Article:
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New book on 2008 presidential campaign electrifies political circles

Text by Jon FROSCH

Latest update : 2010-01-11

A new book about the 2008 US presidential campaign is electrifying political bloggers, sending spokespeople for Washington's big players into damage control mode, and has one top Democrat fending off calls for his resignation.

It’s been over a year since the obsessively followed 2008 presidential race drew to a history-making close, but US politics junkies are getting ready to dive back in.

“Game Change”, a behind-the-scenes tell-all about the campaign by well-known political journalists John Heilemann and Mark Halperin hits bookshelves on Monday on a wave of gossipy buzz following the advance release of some particularly juicy excerpts.

The authors based their work on interviews with more than 200 campaign insiders, granting all their sources anonymity and providing no concrete documentation for much of what they disclose. Still, the book The New York Times calls “a spicy smorgasbord of observations, revelation and allegations” is electrifying political bloggers, sending spokespeople for Washington power players into damage control mode, and has one top Democrat fending off calls for his resignation.

That politician, Senate Majority Leader Harry Reid, is quoted in the book as saying that an African-American candidate like Obama was popular with voters because he was “light-skinned” and had “no Negro dialect, unless he wanted to have one.”

Reid issued an apology over the weekend, and President Obama and other high-profile black politicians released their own statements forgiving and even praising the Democrat who is currently neck-deep in final-stage healthcare reform negotiations. But the Republican opposition has pounced on the comments, with African-American party chairman Michael Steele demanding that Reid step down. Reid vowed late on Sunday that he would not resign and would run for re-election in November’s congressional elections.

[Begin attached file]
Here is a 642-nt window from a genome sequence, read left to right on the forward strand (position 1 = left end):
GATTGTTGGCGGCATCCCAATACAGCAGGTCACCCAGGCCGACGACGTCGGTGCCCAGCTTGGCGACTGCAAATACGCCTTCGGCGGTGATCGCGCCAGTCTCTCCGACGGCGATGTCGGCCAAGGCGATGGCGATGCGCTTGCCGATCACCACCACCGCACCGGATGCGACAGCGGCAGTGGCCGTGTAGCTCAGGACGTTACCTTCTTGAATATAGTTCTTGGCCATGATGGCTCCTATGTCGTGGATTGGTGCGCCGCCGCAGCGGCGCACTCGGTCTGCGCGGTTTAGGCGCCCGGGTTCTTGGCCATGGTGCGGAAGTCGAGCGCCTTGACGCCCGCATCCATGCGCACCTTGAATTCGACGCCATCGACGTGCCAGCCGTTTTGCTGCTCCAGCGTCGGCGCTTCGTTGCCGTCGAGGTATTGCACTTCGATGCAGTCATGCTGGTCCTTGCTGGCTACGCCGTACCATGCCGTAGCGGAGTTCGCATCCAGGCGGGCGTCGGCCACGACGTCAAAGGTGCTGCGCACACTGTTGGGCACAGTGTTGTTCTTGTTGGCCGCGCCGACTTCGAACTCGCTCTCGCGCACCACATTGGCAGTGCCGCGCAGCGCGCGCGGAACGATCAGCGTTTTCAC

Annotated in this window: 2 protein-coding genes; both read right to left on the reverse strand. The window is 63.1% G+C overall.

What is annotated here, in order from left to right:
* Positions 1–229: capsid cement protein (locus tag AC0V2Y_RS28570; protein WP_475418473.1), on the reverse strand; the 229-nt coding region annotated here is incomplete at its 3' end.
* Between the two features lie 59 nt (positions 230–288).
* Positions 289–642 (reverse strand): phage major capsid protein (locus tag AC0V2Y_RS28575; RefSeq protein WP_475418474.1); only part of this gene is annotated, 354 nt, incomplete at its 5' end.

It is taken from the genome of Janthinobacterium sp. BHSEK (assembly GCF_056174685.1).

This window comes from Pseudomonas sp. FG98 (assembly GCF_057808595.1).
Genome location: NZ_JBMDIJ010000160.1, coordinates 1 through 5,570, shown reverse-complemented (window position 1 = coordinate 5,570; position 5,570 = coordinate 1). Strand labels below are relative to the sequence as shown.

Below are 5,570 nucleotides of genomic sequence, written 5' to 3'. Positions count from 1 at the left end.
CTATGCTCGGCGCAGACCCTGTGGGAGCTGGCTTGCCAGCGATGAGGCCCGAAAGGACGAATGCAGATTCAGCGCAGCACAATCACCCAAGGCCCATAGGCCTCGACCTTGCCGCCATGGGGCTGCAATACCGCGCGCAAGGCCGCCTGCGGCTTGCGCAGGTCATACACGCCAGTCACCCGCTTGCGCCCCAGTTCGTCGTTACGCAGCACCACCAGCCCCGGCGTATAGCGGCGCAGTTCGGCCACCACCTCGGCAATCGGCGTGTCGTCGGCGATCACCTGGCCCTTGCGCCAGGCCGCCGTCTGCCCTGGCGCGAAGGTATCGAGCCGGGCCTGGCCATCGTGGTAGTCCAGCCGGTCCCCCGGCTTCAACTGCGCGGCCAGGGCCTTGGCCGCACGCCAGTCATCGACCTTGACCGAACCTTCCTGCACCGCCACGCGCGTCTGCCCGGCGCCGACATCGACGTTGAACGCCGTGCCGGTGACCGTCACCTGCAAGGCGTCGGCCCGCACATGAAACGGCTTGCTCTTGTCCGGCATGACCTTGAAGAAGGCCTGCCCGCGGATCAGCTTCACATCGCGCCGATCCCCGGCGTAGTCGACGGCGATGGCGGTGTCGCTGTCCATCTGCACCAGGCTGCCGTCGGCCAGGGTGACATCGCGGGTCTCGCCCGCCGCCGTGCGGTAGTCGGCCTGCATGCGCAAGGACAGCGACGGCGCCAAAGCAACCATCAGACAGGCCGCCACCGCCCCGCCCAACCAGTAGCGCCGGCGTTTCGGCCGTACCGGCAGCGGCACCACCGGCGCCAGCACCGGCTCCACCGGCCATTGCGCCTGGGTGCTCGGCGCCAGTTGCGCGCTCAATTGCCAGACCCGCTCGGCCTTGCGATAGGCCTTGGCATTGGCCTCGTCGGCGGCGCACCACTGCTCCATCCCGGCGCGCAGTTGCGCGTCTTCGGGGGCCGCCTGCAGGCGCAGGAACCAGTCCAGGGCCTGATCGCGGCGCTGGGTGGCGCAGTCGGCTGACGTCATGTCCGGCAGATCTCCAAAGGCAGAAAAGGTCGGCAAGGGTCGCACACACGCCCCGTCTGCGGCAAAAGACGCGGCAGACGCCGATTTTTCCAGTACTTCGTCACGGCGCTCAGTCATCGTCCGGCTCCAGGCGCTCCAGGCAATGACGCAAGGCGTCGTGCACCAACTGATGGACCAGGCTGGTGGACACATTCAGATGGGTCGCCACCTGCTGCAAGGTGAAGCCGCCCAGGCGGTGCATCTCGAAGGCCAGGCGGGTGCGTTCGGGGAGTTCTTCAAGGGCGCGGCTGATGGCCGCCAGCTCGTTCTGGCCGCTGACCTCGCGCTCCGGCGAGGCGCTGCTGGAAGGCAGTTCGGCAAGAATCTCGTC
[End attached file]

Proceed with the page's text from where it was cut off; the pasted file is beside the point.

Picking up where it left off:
A less explosive assertion, but one that is bound to set off waves of speculation and scrutiny, is that presidential candidate Obama and his vice president pick, then-Senator Joe Biden, had a chilly, distant relationship on the campaign trail.

Halperin and Heilemann write that Obama became increasingly angry with Biden’s much-publicised gaffes – including his prediction that the world would quickly test Obama, as a young president, with an international crisis – and Biden himself was often frustrated with the campaign’s direction. A spokesman for Biden this weekend said the book’s authors never verified their claims with Biden’s staff, and stated that “the president and vice president have worked together very closely and successfully this past year."

Perhaps predictably, a central character in the book is one of American politics’ most consistently talked-about figures: one-time presidential hopeful and current Secretary of State Hillary Clinton.

Among the tidbits attracting the most attention on the blogosphere over the weekend were a claim that Clinton was so sure that she would win her party’s nomination and ultimately the presidency that she asked an advisor to plan her White House transition one year before the general election.

“Game Change” also mentions a conversation during the summer of 2008, after Obama had won the Democratic nomination, in which Clinton allegedly insisted that the Obama campaign had cheated in the Iowa caucuses and called the Obama-McCain match-up “a terrible choice for our nation”, as well as Clinton’s initial refusal of the job of secretary of state for the reason that her husband, former President Bill Clinton, would be “a problem.”

In a book certain to satisfy those eager for exclusive glimpses into the private lives of public figures, the authors also describe the Obamas’ marriage as warm and committed and the McCains’ as strained and sometimes openly hostile.

But in an interview with, prominent left-wing political blogger Rich Boatti drew attention to passages dealing with former Alaska governor and vice presidential candidate Sarah Palin – specifically, “that Palin didn't know why there are two Koreas or what the Federal Reserve does, and believes that Saddam Hussein orchestrated 9/11”, a version that has been denied by Palin’s spokesperson.

According to Boatti, in a book mostly concerned with gossip about people's private lives, the most notable parts concern the ability of these politicans to do the job. Referring to Palin, he says: “The real issue is how someone with such limited knowledge of basic facts could actually become the governor of a US state and a vice presidential candidate.”

Date created : 2010-01-11